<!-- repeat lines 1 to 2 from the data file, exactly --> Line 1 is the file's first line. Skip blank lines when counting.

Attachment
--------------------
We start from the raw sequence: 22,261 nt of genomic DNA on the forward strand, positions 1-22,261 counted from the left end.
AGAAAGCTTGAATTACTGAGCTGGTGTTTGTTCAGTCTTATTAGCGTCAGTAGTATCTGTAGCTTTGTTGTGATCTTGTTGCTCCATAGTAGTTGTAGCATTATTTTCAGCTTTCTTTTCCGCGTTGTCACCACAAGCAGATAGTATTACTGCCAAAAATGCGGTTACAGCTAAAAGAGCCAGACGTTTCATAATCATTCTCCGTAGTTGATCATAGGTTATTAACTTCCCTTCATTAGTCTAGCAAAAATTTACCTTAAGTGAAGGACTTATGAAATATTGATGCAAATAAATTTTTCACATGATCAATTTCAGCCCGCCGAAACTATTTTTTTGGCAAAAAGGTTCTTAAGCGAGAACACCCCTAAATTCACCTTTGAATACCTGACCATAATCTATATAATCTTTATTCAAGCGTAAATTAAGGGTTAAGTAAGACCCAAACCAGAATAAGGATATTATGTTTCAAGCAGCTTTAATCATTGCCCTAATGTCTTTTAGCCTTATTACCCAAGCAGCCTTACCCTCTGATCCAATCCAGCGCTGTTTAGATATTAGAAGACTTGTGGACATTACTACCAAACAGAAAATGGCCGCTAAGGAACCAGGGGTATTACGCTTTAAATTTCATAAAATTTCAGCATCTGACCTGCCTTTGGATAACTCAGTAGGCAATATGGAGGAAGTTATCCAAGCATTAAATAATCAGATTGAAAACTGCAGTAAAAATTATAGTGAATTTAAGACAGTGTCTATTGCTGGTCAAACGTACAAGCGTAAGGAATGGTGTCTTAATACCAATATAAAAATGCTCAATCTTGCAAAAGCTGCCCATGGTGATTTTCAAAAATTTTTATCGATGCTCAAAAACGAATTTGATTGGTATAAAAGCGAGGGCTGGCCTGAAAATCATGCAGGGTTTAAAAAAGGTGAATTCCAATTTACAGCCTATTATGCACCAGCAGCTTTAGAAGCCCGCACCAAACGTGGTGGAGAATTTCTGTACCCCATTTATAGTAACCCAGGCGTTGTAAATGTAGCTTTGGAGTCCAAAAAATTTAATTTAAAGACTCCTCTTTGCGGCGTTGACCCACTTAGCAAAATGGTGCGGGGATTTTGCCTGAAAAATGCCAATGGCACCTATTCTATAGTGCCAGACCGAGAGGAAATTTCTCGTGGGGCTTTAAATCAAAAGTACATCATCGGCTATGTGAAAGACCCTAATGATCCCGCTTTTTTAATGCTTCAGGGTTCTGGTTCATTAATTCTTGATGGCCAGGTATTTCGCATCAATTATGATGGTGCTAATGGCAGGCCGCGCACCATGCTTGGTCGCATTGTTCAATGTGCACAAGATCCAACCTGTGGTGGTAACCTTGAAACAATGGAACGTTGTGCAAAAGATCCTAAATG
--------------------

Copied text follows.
We start from the raw sequence: 22,261 nt of genomic DNA on the forward strand, positions 1-22,261 counted from the left end.
AGAAAGCTTGAATTACTGAGCTGGTGTTTGTTCAGTCTTATTAGCGTCAGTAGTATCTGTAGCTTTGTTGTGATCTTGTTGCTCCATAGTAGTTGTAGCATTATTTTCAGCTTTCTTTTCCGCGTTGTCACCACAAGCAGATAGTATTACTGCCAAAAATGCGGTTACAGCTAAAAGAGCCAGACGTTTCATAATCATTCTCCGTAGTTGATCATAGGTTATTAACTTCCCTTCATTAGTCTAGCAAAAATTTACCTTAAGTGAAGGACTTATGAAATATTGATGCAAATAAATTTTTCACATGATCAATTTCAGCCCGCCGAAACTATTTTTTTGGCAAAAAGGTTCTTAAGCGAGAACACCCCTAAATTCACCTTTGAATACCTGACCATAATCTATATAATCTTTATTCAAGCGTAAATTAAGGGTTAAGTAAGACCCAAACCAGAATAAGGATATTATGTTTCAAGCAGCTTTAATCATTGCCCTAATGTCTTTTAGCCTTATTACCCAAGCAGCCTTACCCTCTGATCCAATCCAGCGCTGTTTAGATATTAGAAGACTTGTGGACATTACTACCAAACAGAAAATGGCCGCTAAGGAACCAGGGGTATTACGCTTTAAATTTCATAAAATTTCAGCATCTGACCTGCCTTTGGATAACTCAGTAGGCAATATGGAGGAAGTTATCCAAGCATTAAATAATCAGATTGAAAACTGCAGTAAAAATTATAGTGAATTTAAGACAGTGTCTATTGCTGGTCAAACGTACAAGCGTAAGGAATGGTGTCTTAATACCAATATAAAAATGCTCAATCTTGCAAAAGCTGCCCATGGTGATTTTCAAAAATTTTTATCGATGCTCAAAAACGAATTTGATTGGTATAAAAGCGAGGGCTGGCCTGAAAATCATGCAGGGTTTAAAAAAGGTGAATTCCAATTTACAGCCTATTATGCACCAGCAGCTTTAGAAGCCCGCACCAAACGTGGTGGAGAATTTCTGTACCCCATTTATAGTAACCCAGGCGTTGTAAATGTAGCTTTGGAGTCCAAAAAATTTAATTTAAAGACTCCTCTTTGCGGCGTTGACCCACTTAGCAAAATGGTGCGGGGATTTTGCCTGAAAAATGCCAATGGCACCTATTCTATAGTGCCAGACCGAGAGGAAATTTCTCGTGGGGCTTTAAATCAAAAGTACATCATCGGCTATGTGAAAGACCCTAATGATCCCGCTTTTTTAATGCTTCAGGGTTCTGGTTCATTAATTCTTGATGGCCAGGTATTTCGCATCAATTATGATGGTGCTAATGGCAGGCCGCGCACCATGCTTGGTCGCATTGTTCAATGTGCACAAGATCCAACCTGTGGTGGTAACCTTGAAACAATGGAACGTTGTGCAAAAGATCCTAAATG